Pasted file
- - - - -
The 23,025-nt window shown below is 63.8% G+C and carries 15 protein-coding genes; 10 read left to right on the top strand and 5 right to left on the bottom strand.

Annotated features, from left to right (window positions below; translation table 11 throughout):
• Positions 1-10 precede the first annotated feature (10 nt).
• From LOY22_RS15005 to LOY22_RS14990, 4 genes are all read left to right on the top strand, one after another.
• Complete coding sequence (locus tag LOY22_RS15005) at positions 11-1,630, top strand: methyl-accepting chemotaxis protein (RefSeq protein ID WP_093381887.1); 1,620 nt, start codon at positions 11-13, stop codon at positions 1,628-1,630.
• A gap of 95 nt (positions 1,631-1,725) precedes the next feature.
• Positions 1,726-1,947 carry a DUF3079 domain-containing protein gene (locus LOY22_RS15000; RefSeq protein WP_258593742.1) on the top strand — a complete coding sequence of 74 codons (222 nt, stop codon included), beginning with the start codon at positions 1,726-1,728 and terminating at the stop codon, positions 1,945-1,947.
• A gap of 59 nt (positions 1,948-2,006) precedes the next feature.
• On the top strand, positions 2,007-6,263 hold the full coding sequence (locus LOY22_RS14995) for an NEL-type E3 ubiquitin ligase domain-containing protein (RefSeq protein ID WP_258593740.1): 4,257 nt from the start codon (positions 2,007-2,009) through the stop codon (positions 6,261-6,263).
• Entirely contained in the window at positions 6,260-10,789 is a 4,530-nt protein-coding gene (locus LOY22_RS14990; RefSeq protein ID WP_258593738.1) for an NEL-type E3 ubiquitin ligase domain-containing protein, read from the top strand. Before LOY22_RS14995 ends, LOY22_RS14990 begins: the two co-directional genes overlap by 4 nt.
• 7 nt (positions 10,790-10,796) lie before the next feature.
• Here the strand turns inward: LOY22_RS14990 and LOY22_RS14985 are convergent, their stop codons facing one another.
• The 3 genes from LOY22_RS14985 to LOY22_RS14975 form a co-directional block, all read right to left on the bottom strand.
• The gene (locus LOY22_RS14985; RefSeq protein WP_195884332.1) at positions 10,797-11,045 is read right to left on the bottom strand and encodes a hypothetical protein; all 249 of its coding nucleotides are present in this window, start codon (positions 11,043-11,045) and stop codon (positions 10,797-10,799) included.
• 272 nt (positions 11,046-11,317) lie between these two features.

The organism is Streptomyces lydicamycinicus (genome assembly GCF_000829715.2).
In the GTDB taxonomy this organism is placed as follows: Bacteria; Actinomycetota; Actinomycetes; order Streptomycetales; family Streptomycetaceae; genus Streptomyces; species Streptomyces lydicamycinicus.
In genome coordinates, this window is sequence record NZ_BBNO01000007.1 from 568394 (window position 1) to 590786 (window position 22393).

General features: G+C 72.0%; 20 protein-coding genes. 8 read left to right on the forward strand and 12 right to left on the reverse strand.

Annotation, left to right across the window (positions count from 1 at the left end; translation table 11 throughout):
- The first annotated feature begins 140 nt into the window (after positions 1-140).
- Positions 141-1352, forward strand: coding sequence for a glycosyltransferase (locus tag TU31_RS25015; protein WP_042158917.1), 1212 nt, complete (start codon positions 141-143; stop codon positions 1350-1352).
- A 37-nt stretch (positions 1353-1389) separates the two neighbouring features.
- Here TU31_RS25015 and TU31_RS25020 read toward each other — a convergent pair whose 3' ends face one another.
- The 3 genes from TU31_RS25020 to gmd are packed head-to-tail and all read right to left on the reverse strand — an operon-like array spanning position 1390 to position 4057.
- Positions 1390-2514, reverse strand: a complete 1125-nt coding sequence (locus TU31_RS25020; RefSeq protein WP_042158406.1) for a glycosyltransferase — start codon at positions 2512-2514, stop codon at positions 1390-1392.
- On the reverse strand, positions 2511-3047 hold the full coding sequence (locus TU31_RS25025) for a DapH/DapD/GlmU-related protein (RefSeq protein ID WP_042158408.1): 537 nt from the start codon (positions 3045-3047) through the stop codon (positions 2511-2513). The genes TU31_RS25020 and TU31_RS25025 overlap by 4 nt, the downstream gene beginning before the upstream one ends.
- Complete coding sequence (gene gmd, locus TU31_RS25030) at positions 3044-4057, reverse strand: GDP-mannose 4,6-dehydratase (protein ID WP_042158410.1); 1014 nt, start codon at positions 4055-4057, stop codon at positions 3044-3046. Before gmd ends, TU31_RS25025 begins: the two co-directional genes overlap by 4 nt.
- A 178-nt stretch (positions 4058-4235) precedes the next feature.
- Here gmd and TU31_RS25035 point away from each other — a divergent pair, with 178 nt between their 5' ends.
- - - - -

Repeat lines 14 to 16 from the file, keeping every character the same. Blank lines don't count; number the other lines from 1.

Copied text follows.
• The gene (locus LOY22_RS14985; RefSeq protein WP_195884332.1) at positions 10,797-11,045 is read right to left on the bottom strand and encodes a hypothetical protein; all 249 of its coding nucleotides are present in this window, start codon (positions 11,043-11,045) and stop codon (positions 10,797-10,799) included.
• 272 nt (positions 11,046-11,317) lie between these two features.

The organism is Streptomyces lydicamycinicus (genome assembly GCF_000829715.2).